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Bridgewater Iron Mfg. Company Tube Mill

131 High St


Architectural Style


Architecture, Industry

Use Type



Bridgewater Iron Works

Massachusetts Historical Commission Report

Architectural Significance

This is a c. 1850's industrial structure. Labeled "Tube Mill" on the 1873 Atlas, this is a multi segment, long rectangular structure with twin gables. Its walls are pierced by segmental headed windows with 9/9 wood sash (upper sash intact). The northern most portion of this building is crowned by a low cupola/air vent.

Historical Significance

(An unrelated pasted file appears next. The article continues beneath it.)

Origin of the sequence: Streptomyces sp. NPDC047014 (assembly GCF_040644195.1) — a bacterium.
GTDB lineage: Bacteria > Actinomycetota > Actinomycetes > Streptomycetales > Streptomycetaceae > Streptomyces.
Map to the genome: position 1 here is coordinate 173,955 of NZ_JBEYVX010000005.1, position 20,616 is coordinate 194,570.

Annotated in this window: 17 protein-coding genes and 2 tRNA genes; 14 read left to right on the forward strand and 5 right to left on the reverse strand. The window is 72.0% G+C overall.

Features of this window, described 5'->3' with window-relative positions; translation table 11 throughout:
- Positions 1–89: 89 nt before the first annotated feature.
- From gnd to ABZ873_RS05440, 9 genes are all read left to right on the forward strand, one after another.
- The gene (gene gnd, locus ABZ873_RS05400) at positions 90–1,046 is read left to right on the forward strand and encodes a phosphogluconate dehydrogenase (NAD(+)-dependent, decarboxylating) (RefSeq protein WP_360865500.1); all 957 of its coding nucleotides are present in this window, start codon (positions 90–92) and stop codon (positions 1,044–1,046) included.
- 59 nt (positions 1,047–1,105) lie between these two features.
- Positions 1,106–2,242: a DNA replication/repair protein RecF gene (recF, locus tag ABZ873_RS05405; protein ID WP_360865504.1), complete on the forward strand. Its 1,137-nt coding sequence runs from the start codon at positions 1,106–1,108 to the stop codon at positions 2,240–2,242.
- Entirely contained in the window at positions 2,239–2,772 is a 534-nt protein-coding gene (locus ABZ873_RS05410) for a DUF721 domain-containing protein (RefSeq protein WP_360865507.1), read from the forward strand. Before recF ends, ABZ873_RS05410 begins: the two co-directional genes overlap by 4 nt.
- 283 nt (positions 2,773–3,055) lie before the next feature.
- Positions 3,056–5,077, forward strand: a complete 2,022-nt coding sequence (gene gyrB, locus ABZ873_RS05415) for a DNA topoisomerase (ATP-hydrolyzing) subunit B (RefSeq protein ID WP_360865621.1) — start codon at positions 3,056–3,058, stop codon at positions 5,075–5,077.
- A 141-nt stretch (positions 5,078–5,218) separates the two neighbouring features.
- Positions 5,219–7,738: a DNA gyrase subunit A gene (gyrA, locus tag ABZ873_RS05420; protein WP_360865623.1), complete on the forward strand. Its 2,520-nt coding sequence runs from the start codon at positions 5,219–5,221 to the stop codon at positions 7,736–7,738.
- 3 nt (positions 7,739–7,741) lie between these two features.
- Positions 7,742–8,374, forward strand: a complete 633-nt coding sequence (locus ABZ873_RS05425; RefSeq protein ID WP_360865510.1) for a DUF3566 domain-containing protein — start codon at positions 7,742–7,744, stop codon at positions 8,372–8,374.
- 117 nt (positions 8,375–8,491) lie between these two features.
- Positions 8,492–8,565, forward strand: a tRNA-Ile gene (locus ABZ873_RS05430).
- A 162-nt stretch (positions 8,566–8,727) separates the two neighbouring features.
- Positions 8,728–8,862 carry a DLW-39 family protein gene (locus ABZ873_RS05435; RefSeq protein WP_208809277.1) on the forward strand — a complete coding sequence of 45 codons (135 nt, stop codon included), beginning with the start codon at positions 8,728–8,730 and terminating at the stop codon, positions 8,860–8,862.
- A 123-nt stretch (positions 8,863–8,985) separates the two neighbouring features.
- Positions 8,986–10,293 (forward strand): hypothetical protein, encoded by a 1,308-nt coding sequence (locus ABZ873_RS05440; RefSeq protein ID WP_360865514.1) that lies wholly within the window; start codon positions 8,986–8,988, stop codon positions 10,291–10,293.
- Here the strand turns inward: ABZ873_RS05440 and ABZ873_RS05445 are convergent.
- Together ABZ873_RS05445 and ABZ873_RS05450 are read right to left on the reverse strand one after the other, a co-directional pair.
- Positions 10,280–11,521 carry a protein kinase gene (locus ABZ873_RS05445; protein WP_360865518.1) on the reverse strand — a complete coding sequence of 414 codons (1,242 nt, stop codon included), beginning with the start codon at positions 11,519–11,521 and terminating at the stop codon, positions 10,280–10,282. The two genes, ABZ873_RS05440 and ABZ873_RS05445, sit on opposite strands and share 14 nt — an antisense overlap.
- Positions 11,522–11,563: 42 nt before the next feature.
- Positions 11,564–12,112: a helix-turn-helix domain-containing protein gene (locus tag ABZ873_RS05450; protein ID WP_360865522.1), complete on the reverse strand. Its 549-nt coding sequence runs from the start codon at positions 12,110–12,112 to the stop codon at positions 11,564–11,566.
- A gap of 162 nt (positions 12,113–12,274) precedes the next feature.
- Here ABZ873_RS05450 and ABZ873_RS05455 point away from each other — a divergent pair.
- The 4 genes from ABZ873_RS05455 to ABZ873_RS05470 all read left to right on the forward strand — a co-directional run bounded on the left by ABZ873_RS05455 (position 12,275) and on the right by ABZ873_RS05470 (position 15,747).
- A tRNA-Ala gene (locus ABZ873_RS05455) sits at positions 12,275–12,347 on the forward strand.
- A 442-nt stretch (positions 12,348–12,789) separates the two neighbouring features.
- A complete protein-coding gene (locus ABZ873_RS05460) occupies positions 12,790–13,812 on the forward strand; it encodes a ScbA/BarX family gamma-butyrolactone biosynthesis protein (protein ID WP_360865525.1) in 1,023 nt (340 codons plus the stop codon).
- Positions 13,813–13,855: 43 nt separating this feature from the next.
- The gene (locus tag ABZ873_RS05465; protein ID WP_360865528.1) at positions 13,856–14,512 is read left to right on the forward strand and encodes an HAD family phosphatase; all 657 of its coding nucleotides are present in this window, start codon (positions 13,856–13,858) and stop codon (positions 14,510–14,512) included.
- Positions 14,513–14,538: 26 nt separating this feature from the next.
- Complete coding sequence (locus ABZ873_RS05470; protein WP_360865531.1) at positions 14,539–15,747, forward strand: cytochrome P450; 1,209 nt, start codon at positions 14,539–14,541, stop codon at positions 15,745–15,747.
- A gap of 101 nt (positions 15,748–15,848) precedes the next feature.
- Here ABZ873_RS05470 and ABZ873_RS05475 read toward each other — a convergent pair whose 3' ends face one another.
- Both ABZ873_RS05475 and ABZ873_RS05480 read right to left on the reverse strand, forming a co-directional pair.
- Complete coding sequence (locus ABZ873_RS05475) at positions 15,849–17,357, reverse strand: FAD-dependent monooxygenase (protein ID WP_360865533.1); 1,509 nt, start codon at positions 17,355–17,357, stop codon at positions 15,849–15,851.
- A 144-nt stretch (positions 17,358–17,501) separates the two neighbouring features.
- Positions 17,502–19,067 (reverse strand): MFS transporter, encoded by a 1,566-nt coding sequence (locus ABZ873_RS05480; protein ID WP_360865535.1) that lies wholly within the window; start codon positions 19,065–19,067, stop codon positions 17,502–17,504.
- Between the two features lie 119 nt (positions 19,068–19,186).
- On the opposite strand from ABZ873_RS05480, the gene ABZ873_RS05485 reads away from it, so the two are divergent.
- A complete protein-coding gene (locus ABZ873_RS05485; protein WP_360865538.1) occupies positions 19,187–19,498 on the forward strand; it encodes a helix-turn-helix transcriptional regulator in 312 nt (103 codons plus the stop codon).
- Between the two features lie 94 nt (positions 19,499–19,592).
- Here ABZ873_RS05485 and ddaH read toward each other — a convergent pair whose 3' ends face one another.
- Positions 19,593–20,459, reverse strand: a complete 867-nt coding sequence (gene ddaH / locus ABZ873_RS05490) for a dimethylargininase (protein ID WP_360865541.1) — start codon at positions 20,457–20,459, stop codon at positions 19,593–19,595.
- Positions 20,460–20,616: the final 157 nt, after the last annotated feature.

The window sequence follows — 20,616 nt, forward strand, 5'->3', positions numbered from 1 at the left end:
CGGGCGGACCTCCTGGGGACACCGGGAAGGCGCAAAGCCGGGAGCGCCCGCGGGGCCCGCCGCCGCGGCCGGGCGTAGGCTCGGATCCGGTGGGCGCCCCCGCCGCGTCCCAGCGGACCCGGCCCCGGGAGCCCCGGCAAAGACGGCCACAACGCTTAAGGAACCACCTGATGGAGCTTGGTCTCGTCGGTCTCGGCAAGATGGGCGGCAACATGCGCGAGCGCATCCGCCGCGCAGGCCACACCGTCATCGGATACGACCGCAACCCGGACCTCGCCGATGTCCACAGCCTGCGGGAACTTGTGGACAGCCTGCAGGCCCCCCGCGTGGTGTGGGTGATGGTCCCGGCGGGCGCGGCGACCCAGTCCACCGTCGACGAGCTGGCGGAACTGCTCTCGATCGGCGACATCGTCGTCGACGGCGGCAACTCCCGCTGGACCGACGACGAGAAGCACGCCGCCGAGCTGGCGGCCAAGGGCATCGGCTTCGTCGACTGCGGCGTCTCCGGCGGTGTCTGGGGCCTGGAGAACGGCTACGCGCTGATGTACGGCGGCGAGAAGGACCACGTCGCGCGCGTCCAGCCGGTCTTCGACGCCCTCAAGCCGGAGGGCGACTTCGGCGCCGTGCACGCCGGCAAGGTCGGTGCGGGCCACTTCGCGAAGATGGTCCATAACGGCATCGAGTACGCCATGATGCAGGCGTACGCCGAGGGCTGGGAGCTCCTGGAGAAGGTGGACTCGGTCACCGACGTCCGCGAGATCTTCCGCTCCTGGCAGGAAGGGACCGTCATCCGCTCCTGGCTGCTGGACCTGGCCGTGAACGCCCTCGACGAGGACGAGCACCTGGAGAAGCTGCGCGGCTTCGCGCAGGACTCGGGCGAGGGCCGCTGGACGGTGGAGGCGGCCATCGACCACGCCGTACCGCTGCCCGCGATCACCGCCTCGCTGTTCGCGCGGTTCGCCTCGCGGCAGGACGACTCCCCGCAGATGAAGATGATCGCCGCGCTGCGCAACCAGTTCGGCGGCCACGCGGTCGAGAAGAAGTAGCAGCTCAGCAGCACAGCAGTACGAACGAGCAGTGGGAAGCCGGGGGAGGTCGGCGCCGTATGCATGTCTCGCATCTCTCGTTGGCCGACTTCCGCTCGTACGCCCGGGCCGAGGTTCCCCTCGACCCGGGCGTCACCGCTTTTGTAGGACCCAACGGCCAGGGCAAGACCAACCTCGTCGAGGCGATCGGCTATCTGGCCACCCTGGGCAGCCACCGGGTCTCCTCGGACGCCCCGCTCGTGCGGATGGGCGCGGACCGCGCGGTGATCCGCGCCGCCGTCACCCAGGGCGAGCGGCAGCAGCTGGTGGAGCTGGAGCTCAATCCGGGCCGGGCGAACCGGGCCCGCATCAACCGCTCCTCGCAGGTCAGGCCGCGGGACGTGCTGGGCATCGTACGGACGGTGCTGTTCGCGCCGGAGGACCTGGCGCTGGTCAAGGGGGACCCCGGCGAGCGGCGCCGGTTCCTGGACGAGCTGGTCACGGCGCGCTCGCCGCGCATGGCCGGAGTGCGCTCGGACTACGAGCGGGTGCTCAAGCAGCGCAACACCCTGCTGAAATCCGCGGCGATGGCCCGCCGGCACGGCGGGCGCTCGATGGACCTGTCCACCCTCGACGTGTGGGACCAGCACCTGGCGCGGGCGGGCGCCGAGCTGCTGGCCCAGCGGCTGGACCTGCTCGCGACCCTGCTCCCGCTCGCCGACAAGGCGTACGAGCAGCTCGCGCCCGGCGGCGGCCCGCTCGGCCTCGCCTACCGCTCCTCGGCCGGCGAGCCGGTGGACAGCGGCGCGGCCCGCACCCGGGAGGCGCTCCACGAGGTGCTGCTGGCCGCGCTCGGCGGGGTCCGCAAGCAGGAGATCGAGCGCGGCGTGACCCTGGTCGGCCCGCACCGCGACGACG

This utilitarian mid 19th century structure was part of the Lazell, Perkins Iron Works expansion which occurred between 1846 (coming of the Old Colony Railroad) and the Civil War. The manufacture of yellow metal and tubing was an important branch of this concern during these years. In addition, the shafts of the largest oceans teamers were made at this establishment. This building appears labeled "Tube Mill" on the 1873 map. By 1889 this building housed a copper and brass tubeworks, an engine room,two core ovens and a foundry. This building is shown with a long rectangular frame addition along its northeast wall—this addition had disappeared by 1891. By the early 1900's this building was used as a store house by the "Bridgewater Foundry Machine and Rolling Mill Co." (apparently the same company as the Stanley Tool Co. which bought out the old Lazell, Perkins Iron Works/Bridgewater Iron Co. in 1893).

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